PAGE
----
Moscow pundit sparks WW3 fears with call to prepare for ‘full-scale war in Europe’

Russian state media host Vladimir Solovyov called for the Kremlin to launch a “full-scale” attack on Europe after Moscow’s troops were forced to withdraw from the only regional capital city they had been able to capture in Ukraine

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Vladimir Solovyov says Russia needs a larger army

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As Moscow’s troops have been forced to withdraw from Kherson, Russian state media has called for the Kremlin’s forces to be rebuilt in order to launch an attack on the entirety of Europe.  propagandist Vladimir Solovyov suggested the Kremlin should mobilise a far “larger” army and initiate a “full-scale war” across all European territory. He also denied that Russia’s retreat from Kherson would mean the Kremlin’s “objective” in the war had failed, suggesting Moscow should push on with the plot to bring  into the Russian Federation.

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Speaking on Russian state-controlled television, Solovyov reported: “It’s necessary for us to acknowledge that we need a different army. 

“By ‘different’, I mean a larger one which is capable of covering the whole length of the front line and waging a full scale war on European territory.”

He appeared to suggest the Kremlin should expand Vladimir Putin’s brutal plot to annex Ukraine across the rest of Europe, likely in retaliation to Europe’s staunch support for Kyiv.

He added: “Nobody has got rid of our objective – demilitarisation and denazification and neutral status for Ukraine.”

The Russian media pundit claimed the “severe problems” that had arisen throughout the Kremlin’s invasion of Ukraine should be solved with an “iron fist”.

Russian pundit Vladimir Solovyov called for Putin to launch a ‘full-scale’ war with Europe (Image: GETTY/Twitter: @francis_scarr)

Putin has previously slated the ‘collective West’ (Image: GETTY)

The Russian President has previously threatened Ukraine’s European allies, often tying Europe into derogatory statements he makes about “the collective West”.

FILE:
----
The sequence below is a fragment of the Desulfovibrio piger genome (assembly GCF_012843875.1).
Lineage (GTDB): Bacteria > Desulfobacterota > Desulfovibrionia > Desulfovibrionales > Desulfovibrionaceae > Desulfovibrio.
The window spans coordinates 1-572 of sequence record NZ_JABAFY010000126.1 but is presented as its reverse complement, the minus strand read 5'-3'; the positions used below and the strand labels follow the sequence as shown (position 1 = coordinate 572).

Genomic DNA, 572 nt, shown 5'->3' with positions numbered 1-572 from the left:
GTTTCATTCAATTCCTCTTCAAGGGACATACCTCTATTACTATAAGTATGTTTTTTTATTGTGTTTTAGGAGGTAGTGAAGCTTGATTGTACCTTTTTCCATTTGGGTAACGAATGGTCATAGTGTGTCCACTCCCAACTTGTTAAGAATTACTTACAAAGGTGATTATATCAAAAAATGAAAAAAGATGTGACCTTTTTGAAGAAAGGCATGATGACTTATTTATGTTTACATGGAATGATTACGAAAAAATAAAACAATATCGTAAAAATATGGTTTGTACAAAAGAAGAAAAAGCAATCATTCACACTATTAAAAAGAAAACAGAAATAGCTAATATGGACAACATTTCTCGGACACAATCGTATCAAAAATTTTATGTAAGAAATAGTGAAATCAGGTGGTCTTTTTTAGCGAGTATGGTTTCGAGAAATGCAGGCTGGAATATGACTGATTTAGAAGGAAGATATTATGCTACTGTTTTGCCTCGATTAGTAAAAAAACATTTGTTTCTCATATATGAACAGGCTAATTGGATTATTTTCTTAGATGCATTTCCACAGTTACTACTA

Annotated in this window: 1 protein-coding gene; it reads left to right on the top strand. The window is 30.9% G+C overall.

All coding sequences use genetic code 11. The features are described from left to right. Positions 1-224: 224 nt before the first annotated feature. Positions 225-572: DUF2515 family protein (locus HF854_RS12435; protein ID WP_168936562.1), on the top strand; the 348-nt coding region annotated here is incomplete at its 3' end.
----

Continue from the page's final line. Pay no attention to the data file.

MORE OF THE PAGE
Vladimir Putin escalated tensions with Europe by slashing the continent’s supply of Russian gas, sparking a widespread energy cost crisis.

He has since suggested the dire economic situation within Europe, that has been fuelled by the invasion of Ukraine, is actually the product of “systemic mistakes” made by European political leaders.

Despite his frequent criticisms of the Western world, Putin told a foreign relations conference last month that the Kremlin had no “evil intentions” towards Europe, instead suggesting Russia had been unfairly demonised in coverage of the war.

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The news comes as Russian troops withdraw from Kherson (Image: GETTY)

Kremlin authorities have called for mandatory military training in schools (Image: GETTY)

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Solovyov did acknowledge there had been a “stalling of the campaign” and this had forced military leaders to make some “painful decisions”.

This statement likely referred to the loss of Kherson, which had been the only regional capital city Russia had been able to capture after nine months of fighting.

General Sergei Surovikin, the Kremlin’s commander in Ukraine, announced the plan to withdraw from Kherson during a carefully coordinated state media broadcast.

The general asserted the shift in strategy was “sensible” and claimed Russian forces would be able to establish strong defensive positions on the east bank of the Dnipro River.

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Russian forces have lost the only regional capital city they had occupied in Ukraine (Image: GETTY)


    Solovyov called for the Kremlin to “reopen military academies” in order to mobilise thousands more recruits for this “larger” army.

    Russian Education Minister Sergey Kravstov announced on Wednesday that mandatory military training would return to Russian schools by September 2023.

    The rollout of a military programme within the Russian education system marks the reprisal of a Soviet-era policy which saw children trained to handle and fire rifles as part of their mandatory schooling.

    The Russia Ministry of Defence has suggested at least 140 hours per academic year should be devoted to this military programme, which effectively marks a bid to improve the quality of Russian conscripts.

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